The Seleka rebel coalition on Saturday afternoon entered the northern suburbs of Bangui, the capital of Central African Republic, Xinhua's staff at the scene reported.
South African troops in Bangui for the military training of local soldiers were quickly retreating to the Presidential Palace in the city, where power supply was cut off hours ago.
Fierce fighting erupted at night over the control of the city between Seleka rebels and the government forces FACA being backed by South African troops.
UN personnel took shelter at a camp set up by an international organization awaiting for the evacuation through the Bangui-Mpoko airport, which was occupied by the presidential guard and South African soldiers, according to a source close to UN evacuees.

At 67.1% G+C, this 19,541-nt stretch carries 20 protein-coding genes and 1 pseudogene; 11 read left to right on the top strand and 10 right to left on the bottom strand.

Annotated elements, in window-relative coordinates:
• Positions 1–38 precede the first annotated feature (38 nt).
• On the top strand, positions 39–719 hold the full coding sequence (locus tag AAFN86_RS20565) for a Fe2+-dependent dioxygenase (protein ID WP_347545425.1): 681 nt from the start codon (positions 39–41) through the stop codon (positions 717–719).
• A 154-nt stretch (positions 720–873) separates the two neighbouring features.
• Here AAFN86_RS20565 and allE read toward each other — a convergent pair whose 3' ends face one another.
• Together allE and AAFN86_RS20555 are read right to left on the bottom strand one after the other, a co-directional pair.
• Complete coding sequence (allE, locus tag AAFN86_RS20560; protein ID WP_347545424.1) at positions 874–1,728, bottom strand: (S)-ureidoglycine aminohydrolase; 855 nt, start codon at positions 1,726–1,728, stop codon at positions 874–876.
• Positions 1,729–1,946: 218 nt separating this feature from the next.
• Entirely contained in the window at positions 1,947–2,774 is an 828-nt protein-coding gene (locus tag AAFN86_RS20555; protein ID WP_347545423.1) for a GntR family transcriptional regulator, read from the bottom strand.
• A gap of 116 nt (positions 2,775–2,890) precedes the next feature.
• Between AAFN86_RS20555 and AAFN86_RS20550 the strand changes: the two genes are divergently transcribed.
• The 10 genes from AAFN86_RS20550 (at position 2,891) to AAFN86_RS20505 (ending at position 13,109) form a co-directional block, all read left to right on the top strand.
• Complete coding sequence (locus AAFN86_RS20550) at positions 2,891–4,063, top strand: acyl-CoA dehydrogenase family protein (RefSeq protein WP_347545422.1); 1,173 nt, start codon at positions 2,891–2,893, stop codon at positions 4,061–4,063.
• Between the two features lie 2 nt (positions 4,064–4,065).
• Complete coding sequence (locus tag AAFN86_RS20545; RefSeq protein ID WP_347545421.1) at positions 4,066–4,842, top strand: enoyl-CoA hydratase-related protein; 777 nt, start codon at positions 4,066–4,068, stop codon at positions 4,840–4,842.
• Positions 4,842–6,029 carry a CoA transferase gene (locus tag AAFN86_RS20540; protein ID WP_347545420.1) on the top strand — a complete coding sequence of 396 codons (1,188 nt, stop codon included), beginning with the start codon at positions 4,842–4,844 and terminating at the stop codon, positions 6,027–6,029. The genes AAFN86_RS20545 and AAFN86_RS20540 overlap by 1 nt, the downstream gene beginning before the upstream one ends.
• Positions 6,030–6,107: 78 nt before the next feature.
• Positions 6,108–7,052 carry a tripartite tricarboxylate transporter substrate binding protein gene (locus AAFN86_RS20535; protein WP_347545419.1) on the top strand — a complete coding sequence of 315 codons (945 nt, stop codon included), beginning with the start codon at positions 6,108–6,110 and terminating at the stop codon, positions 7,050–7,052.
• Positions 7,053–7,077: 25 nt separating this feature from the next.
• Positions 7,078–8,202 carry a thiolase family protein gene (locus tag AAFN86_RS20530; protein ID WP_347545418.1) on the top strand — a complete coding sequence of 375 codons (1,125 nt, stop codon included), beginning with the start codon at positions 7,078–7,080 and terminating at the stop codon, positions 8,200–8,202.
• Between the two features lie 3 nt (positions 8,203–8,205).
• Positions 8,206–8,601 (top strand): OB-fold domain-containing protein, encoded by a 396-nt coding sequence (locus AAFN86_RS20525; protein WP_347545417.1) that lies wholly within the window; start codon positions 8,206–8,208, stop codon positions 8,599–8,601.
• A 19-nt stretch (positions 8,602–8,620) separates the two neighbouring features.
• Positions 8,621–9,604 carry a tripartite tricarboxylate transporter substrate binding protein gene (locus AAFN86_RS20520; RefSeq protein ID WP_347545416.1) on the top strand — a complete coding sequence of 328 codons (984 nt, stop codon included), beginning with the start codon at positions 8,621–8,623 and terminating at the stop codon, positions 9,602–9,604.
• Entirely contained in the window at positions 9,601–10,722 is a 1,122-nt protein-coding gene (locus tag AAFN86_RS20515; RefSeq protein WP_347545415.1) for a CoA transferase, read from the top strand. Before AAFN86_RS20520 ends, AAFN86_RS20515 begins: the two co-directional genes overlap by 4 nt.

Meanwhile, France on Saturday announced a plan to send troops to its former colony to ensure the evacuation of its citizens.
The entry of the rebels sparked fear among citizens, who prevent their children from going out.
"I have told my children to stay at home all time, not to leave the house even in the day time," Jean Bruno Saka, a resident of the Malimake district, told Xinhua.
Another resident Pierre Marcel Kamba said," Seleka leaders employ many mercenaries who have records of looting big cities they have taken. We are worried about the same thing here in Bangui."
Rebels fought within miles early Saturday after claiming control of Bossangoa and Damara, 75 km from Bangui, to reach the gate of the capital the previous day.
Some of them also took a detour through Bossembele to reach Bangui, which borders the Democratic Republic of Congo across a river, according to the military.
The rebels claimed to have shot down a helicopter of the army, which on Friday reported a halt of attacks by the enemy because of the air support.